Jurassic World’s rampaging climax almost makes up for the hare-brained plot

Jurassic World Dominion ★★★½
(M) 147 minutes

A lot has happened since the last Jurassic World movie was released four years ago. Dinosaurs have now been free to roam the planet for so long that human beings are reluctantly concluding they may have to coexist.

The problem is that the dinosaurs themselves don’t really understand about sharing. They tend to pop up everywhere, gulping down fishermen’s catches, nets, hooks and all, breeding offspring that like to chase small children, and indulging in fast food by snatching up passing pedestrians.

The dinosaurs, as ever, are the stars in this latest entry in the Jurassic franchise. A Giganotosaurus terrorises Kayla Watts (DeWanda Wise) and Dr Ellie Sattler (Laura Dern) in Jurassic World Dominion.Credit:Universal Pictures and Amblin Entertainment

To be fair, unscrupulous human beings are responding in kind by trapping the more manageable breeds and selling them at underground markets where dinosaur sausage sizzles are also on the menu.

And at the high end of the trade, there is the biotech company Biosyn, which is holding dinosaurs in its “sanctuary” somewhere in the Dolomites so it can experiment with their DNA in the hope of making a fortune from using it to manufacture agricultural pesticides and cures for all variety of diseases.

The film’s own DNA has its roots in Michael Crichton’s books, Jurassic Park and Jurassic World, which have proved to be the gifts that keep on giving. This is the sixth film in the franchise and fans seem as besotted as ever.

Laura Dern and Sam Neill provide the romantic spark in Jurassic World Dominion.Credit:Universal Studios and Amblin Entertainment

For months, they feverishly speculated about the make-up of the dino cast. How many species would appear? How, precisely, they would be horned, fanged and feathered? And which would play the leads rather than being relegated to cameo roles?

Yes, it’s all about the dinosaurs. The human players are regarded only as supporting cast yet there are plenty of familiar faces. Sam Neill, Laura Dern and Jeff Goldblum are together for the first time since the original in 1993, while Chris Pratt is back as raptor whisperer Owen Grady, who’s still working with Bryce Dallas Howard’s Claire Dearing in her fraught attempt to stand up for dinosaur rights.

When the action begins, these two are in the Sierra Nevadas, looking as if they’re in a wintry pastiche of a John Ford Western. Instead of herding buffaloes, Grady is happily wrangling Parasaurolophus while Claire is doing her best to parent Maisie (Isabella Sermon), the child cloned from the DNA of Charlotte Lockwood, daughter of Jurassic Park’s co-founder. Maisie’s undergoing an adolescent identity crisis. She’s also being hunted by Biosyn’s boss, Lewis Dodgson (a deceptively mild-mannered Campbell Scott), who wants to analyse and exploit her DNA.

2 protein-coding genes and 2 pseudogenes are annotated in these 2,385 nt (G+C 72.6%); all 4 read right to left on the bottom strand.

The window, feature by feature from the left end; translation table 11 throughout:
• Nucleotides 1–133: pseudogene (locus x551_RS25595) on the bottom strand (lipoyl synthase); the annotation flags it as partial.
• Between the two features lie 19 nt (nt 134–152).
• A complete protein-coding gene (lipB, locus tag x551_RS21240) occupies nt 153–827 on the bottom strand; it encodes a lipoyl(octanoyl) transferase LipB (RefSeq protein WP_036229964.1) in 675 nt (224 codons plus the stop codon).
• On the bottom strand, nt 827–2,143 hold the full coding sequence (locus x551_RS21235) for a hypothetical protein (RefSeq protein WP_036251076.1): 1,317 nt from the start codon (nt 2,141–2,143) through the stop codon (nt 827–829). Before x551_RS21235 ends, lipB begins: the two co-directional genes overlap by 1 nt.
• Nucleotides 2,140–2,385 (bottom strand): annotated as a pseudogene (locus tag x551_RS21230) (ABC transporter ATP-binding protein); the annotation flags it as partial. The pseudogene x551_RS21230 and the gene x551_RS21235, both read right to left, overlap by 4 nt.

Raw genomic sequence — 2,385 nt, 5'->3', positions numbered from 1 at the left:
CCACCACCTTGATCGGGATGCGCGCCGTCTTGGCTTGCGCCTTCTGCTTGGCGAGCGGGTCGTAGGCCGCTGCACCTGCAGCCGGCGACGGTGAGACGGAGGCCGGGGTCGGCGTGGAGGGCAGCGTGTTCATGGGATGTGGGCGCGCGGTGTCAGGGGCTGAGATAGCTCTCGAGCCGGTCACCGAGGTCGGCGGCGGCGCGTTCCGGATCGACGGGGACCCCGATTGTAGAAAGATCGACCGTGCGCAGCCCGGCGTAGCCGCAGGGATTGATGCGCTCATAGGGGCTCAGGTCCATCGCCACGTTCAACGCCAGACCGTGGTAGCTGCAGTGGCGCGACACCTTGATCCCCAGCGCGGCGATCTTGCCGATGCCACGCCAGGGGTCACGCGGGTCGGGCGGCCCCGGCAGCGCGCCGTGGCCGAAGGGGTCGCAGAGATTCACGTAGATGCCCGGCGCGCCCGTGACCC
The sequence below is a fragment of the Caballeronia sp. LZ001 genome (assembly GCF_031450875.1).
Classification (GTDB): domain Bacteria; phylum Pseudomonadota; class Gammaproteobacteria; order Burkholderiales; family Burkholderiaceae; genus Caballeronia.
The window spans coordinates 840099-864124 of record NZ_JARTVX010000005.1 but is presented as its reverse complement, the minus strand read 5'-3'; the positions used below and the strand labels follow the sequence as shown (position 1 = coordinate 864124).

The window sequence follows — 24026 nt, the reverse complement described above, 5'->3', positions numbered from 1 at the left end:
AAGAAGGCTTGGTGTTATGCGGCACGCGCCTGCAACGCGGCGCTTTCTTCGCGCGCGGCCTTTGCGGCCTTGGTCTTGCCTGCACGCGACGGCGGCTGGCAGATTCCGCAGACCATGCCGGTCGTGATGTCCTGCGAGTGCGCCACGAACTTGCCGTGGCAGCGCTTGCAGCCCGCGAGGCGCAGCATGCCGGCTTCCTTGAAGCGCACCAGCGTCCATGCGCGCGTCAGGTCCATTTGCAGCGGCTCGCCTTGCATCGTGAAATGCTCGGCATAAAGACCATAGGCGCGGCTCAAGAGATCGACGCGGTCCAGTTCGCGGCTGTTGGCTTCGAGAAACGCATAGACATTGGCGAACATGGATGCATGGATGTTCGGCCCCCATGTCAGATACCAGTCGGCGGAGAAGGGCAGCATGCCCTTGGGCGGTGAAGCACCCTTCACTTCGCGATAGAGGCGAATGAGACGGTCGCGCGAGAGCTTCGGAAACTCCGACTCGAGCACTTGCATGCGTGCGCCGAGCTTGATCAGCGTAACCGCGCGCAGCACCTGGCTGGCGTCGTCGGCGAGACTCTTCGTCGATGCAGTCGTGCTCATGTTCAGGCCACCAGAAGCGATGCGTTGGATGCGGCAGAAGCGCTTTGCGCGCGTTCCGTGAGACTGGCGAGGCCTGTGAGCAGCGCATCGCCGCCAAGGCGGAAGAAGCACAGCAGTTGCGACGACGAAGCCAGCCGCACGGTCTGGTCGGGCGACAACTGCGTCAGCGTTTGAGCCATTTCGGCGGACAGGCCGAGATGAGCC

As you can tell, a lot of exposition is required to bring us up to speed and create a reason for bringing the human leads together in the Dolomites, where the rampaging climax is to take place. But director Colin Trevorrow, a Jurassic veteran, and co-writer Emily Carmichael make action-packed work of it.

Chris Pratt wrangles a dinosaur in Jurassic World Dominion.Credit:Universal Pictures/Amblin Entertainment

The DNA of Jurassic Park’s creator Steven Spielberg is discernible in a series of stunts that could have been plucked from an Indiana Jones movie. Malta’s capital Valletta lends its winding streets to a chase sequence that has Grady and his motorbike trying to outrun a couple of doggedly determined Dilophosaurus and the city’s cellars prove a good choice as the setting for the inventively sleazy dinosaur market scene. Trevorrow also finds time to cut away to the wheatfields of West Texas, which are being convincingly ravaged by a genetically engineered plague of outsize locusts.

In the Dolomites, we’re reunited with Goldblum’s Dr Ian Malcolm, whose specialty – chaos theory – means his consulting skills are in high demand. He’s still dispensing bleak jokes about the human race’s imminent end and by that stage, I was wishing he had arrived earlier.

There’s not nearly enough humour to offset the basic loopiness of the plot and although Neill and Dern make an engaging pair as they consider reigniting the romantic friendship they once enjoyed, thought soon becomes a luxury they can’t afford.

The ending is a fiendishly choreographed battle for survival that successfully suspends all your critical faculties, ending the franchise on a giddy high – if it is the end. I suspect not. Where movie dinosaurs are concerned, never say die.

Jurassic World Dominion is in cinemas from June 9.

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